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Energy debate: ‘Big stick powers should be last resort’

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Energy debate: ‘Big stick powers should be last resort’

Mark McKenzie

The chairman of the Council of Small Business Organisations has penned an open letter to Australia’s SMEs regarding soaring business energy costs, which he said for many have “more than doubled over recent years”.

In the letter, written following COSBOA’s recent energy summit with industry and politicians, chairman Mark McKenzie said that successive governments have developed many draft policies but have failed to implement any real change because of hard-line pushes within the major parties.

According to Mr McKenzie, the debate around energy has “now degenerated into an ideological debate about whether ‘coal is good’ or ‘coal is bad’”, with neither side looking in any meaningful way at how to address soaring costs and its impact on economic growth.

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He also said that the government’s so-called “big stick” powers are more valuable as a threat to major energy companies than in their full implementation.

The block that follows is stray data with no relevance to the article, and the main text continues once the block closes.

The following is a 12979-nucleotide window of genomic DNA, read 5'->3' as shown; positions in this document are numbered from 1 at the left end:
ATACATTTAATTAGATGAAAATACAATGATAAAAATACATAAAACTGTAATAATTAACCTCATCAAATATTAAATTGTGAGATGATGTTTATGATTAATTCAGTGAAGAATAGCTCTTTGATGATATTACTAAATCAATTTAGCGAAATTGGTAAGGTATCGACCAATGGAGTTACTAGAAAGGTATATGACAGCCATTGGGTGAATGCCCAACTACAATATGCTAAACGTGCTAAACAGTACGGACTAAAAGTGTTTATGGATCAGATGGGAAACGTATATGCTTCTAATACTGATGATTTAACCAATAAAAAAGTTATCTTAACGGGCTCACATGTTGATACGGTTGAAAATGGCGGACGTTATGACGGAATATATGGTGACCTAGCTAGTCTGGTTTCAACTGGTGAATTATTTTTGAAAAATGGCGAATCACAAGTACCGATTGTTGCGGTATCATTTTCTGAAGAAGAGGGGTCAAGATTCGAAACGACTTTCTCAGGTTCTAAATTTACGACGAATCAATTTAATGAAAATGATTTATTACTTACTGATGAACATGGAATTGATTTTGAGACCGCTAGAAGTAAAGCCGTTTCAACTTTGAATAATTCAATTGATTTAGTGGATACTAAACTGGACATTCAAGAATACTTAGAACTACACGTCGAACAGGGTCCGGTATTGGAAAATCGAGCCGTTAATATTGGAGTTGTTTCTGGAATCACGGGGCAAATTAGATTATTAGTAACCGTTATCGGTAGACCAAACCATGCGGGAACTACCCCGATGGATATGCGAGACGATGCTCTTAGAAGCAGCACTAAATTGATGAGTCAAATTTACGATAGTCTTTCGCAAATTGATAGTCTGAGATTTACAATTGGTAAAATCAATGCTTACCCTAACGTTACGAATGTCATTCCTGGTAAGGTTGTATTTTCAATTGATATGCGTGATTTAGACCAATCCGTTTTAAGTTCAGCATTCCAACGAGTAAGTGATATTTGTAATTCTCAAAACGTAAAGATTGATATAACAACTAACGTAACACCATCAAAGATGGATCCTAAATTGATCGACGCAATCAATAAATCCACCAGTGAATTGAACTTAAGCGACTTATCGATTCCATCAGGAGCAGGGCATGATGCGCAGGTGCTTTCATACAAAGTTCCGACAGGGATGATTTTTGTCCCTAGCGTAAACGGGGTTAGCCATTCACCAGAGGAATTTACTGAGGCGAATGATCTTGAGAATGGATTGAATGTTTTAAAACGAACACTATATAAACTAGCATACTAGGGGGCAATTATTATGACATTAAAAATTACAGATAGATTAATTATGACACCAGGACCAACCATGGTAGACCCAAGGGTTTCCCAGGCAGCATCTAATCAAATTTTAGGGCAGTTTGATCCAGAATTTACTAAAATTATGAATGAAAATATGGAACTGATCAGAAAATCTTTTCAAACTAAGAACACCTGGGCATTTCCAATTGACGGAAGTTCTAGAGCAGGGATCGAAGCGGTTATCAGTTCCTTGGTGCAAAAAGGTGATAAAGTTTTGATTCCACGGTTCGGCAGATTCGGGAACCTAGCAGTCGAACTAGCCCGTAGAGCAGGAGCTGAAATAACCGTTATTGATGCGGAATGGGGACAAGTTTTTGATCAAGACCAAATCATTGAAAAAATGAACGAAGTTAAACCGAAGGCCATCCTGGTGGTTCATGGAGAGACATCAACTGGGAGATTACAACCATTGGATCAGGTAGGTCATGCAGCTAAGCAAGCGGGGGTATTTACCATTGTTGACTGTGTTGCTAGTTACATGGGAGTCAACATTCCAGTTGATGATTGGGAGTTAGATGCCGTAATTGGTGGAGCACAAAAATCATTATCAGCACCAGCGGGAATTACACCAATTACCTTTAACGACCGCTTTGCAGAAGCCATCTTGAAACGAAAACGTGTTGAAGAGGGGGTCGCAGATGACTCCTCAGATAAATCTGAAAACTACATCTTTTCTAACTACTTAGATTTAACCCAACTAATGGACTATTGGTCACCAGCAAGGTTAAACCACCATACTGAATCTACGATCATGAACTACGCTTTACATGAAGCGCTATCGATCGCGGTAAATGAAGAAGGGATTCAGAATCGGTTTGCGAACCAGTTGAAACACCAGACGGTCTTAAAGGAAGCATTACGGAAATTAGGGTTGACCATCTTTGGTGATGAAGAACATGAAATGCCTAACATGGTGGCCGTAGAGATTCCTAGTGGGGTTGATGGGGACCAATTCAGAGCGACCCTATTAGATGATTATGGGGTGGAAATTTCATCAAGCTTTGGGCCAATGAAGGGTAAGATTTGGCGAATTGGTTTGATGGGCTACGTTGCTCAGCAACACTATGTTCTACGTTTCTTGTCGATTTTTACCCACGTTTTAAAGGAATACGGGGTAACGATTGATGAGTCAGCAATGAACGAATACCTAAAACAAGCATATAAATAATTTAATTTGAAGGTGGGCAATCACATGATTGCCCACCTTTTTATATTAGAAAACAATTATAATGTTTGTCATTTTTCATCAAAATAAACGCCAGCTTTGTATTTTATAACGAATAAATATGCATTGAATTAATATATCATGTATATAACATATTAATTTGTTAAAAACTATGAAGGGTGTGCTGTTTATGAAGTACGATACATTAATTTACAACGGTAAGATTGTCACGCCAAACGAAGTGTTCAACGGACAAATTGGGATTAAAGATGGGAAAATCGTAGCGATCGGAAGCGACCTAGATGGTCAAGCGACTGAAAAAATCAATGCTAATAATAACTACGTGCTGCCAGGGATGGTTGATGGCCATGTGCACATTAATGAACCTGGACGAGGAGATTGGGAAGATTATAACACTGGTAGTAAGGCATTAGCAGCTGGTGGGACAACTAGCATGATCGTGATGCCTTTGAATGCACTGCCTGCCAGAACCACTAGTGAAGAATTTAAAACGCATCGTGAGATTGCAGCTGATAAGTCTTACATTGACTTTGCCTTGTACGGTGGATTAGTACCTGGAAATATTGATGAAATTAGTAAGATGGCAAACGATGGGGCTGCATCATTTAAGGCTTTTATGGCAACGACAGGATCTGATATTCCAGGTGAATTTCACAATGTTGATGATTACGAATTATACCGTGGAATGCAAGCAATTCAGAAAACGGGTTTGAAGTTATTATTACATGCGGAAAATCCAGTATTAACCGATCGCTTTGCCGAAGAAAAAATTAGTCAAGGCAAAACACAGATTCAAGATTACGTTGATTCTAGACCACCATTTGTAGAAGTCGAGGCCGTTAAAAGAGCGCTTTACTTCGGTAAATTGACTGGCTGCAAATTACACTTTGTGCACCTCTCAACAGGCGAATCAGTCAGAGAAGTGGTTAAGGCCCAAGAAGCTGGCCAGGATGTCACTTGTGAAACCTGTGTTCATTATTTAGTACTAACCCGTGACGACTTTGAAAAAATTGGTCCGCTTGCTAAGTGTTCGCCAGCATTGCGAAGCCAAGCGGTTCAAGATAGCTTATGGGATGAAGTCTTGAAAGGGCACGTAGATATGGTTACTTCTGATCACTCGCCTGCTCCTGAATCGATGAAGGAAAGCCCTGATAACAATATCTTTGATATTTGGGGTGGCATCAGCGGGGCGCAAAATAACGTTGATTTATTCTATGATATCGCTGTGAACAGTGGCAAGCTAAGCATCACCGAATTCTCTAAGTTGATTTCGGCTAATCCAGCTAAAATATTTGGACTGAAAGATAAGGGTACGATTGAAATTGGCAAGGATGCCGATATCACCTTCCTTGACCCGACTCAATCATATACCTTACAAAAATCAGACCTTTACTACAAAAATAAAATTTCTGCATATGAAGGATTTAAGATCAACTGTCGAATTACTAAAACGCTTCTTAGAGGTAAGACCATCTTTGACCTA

Mr McKenzie’s full letter has been republished, with permission, below.

It comes a week after federal Greens MP and the party’s energy spokesman, Adam Bandt, announced a six-point plan aimed at reducing SME power bills through the use of renewable energy.

COSBOA chairman Mark McKenzie’s open letter on energy policy

Those of us who are old enough to remember will recall that the national energy and greenhouse emissions debate started nearly 30 years ago. Over that time, successive Australian Governments developed numerous draft economic and other policy instruments that sought to strike a balance between Australia’s economic and environmental aspirations.

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Sadly, all these actions failed to secure bipartisan support of the Australian Parliament and are now just history.

Worse still, the prospect of an early resolution of this important issue does not appear to be close.

If anything, we seem further away with the whole debate having now degenerated into an ideological debate about whether “coal is good” or “coal is bad”.